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Holy Land – Ein Kerem, the place of the Birth of John the Baptist

An early church on this site was used by Muslim villagers for their livestock before the Franciscans recovered it in the 17th century. The Franciscans built the present church with the help of the Spanish monarchy. This accounts for the blue tiles that dominate the Church.

Holy Land – Ein Kerem, the place of the Birth of John the Baptist

Holy Land – Ein Kerem, the place of the Birth of John the Baptist

By Fr. Warner D'Souza
The picturesque village of Ein Kerem (Karem), is nestled 7.5 km south west side of Jerusalem in the mountains. This village goes back to the Canaanite period (the Late Bronze Age, 1550-1200 B.C.), which evolved around the spring that gave its name (Ein Kerem – “the spring of the vineyard”).

According to tradition it is the birthplace of John the Baptist. Five churches and monasteries are located around the village in this Judean town. Two of them are of great significance in the New Testament; St. John’s (birthplace of John) and the Church of the Visitation (named after Virgin Mary’s visited to the house of John the Baptist.

People often ask why are there two sites linked to John the Baptist? It is believed that Zechariah and Elizabeth had two houses in Ein Karem. This is not to be understood as some fancy mansion but rather modest dwellings. Their usual residence was in the valley but apparently they also had a cooler ‘summer house’, high on a hillside which allowed them to escape the heat and humidity.

The summer house is believed to be where the pregnant Elizabeth “remained in seclusion for five months” (Luke 1:24) and where Mary visited her. The house in the valley is where John the Baptist was born. It is here that Zechariah finally regained his power of speech after his son was born, when he obediently wrote on a writing tablet that the baby’s name was to be John.

The village is also famous for it is linked to another tradition. This was the village that was the source of stones used to build The Second Jewish Temple, and according to archaeological finds existed already prior to the Roman period. The site is also identified as “Beit Hakerem” from the Israelite period (Jeremiah 6,1): “O ye children of Benjamin, gather yourselves to flee out of the midst of Jerusalem, and blow the trumpet in Tekoa, and set up a sign of fire in Bethhaccerem”.

Church of the Nativity of St John
This is identifiable by its tall tower topped by a round spire. It is also called “St John in the mountains”, a reference to the “hill country” of the Scripture. The church combines remnants of many periods. An early church on this site was used by Muslim villagers for their livestock before the Franciscans recovered it in the 17th century. The Franciscans built the present church with the help of the Spanish monarchy. This accounts for the blue tiles that dominate the Church.



The high altar is dedicated to St John. To the right is Elizabeth’s altar. To the left are steps leading down to a natural grotto which are identified as John’s birthplace and believed to be part of his parents’ home. A chapel beneath the porch contains two tombs. An inscription in a mosaic panel reads, in Greek, “Hail martyrs of God”. Whom it refers to is unknown though some suggest they are the tombs of Elizabeth and Zechariah.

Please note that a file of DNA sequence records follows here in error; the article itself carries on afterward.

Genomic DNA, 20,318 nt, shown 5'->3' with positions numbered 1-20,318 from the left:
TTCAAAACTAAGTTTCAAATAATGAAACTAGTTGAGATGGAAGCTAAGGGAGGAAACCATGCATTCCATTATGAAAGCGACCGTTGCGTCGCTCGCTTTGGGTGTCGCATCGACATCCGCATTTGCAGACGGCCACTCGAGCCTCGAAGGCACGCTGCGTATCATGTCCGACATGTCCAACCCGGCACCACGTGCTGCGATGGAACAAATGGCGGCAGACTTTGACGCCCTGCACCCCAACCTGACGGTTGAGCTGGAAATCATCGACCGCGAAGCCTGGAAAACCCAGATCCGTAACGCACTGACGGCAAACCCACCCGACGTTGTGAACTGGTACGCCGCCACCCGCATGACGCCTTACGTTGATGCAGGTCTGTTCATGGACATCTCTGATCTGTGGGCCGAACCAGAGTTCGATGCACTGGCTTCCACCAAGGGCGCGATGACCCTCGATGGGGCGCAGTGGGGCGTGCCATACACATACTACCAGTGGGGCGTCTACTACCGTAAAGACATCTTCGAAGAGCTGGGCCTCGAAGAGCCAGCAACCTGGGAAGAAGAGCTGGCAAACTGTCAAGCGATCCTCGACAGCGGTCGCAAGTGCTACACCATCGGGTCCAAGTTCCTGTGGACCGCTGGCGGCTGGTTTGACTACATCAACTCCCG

Spot where John the Baptist was born

Church of the Visitation

Completed in 1955 to a design by Antonio Barluzzi, the artistically decorated Church of the Visitation built over the site of Zechariah and Elizabeth’s summer house is considered one of the most beautiful of all the Gospel sites in the Holy Land.

To reach the Church you will find yourself trudging up a flight of steps which I must assure you are worth it. The façade of the Church is dominated with a beautiful depiction in mosaic of The Virgin Mary’s visit to Elizabeth accompanied by the angels. Like many Churches in the Holy Land this Church is commemorated on two levels.


The Church of the Visitation

The courtyard is decorated with ceramic plaques recalling the canticle of Mary; the ‘Magnificat’ (Luke 1:46-55) in some 50 languages. Look also for the beautiful statues of Mary and Elizabeth on the right hand side as you enter the courtyard.


The lower level of the Church with the well and the rock of hiding

In the lower chapel, a vaulted passage leads to an old well. An ancient tradition asserts that a spring joyfully burst out of the rock here when Mary greeted Elizabeth. A huge stone set in a niche is known as the Stone of Hiding. According to an ancient tradition, the stone opened to provide a hiding place for the baby John during Herod’s Massacre of the Innocents — an event depicted in a painting on the wall.

Take some time off to look at the paintings on the wall, they are breath-taking.

(Fr. Warner D'Souza is the priest-in-charge, St. Jude Church, Malad East)

Courtesy:www.pottypadre.com (Used with permission)

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